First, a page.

Everybody knows the final arbiter of prolonged and direct food contact is the FDA food additives act of 1958 sections 404 and 505 section 177.15 20, 175:30, right ?
So why do we need other standards such as USDA, CFIA, AIB or Kosher approval ?
The truth is FDA approved packaging depends on your definition of FDA approved. A little history lesson here: There are two distribution channels for polyethylene resin – “prime” defined as sold direct through major resin producers and “off grade” sold at a lower price through what is known as brokers. Prior to the Reagan administration, only prime resins had FDA certification and traceability. In the 80’s the rules changed. The burden of FDA approval was shifted to the private sector away from the FDA by requiring a chain of certifications from the producer to the end user. The unintended consequence – unscrupulous resellers now certify off grade simply by writing a letter. Voila ! The end user has an FDA letter to cover.
Its worse than you thought. I have confronted FDA officials at conferences and they simply shrug and say they have higher priorities.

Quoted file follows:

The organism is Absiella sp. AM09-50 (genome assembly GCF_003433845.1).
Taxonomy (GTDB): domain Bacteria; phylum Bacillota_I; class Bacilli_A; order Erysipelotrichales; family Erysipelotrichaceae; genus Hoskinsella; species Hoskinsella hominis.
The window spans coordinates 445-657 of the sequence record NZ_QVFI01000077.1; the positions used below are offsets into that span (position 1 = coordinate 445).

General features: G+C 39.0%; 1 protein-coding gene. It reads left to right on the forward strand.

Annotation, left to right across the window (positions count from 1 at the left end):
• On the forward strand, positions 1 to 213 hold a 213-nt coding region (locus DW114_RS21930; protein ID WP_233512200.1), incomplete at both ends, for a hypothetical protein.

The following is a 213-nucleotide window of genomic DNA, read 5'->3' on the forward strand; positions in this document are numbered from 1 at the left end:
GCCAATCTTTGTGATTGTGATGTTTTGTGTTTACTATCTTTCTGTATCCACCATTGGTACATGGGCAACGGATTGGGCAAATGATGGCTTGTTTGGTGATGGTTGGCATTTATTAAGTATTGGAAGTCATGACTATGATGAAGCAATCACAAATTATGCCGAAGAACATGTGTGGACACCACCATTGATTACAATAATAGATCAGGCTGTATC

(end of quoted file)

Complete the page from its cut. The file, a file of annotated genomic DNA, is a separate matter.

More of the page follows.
Other than USDA certification for bio-based plastics, there is no such thing as USDA approved poly film. Caveat emptor any plastic film supplier who purports to have USDA approved plastic film.
In a multilayer structure, only the layer which comes in contact must be FDA compliant.
CFIA approval is impractical. The film extruder must submit each combination of resins to the Canadian government and hope for approval. Even Nova has not been able to achieve CFIA approval.
While AIB is stringent, the most demanding food grade packaging is Kosher approved. Kosher approval requires due diligence of raw materials and practices by an individual.
Brentwood Plastics does not publish Kosher approval letters for fear of plagiarism.
Based on our experience, Kosher approval is the gold standard.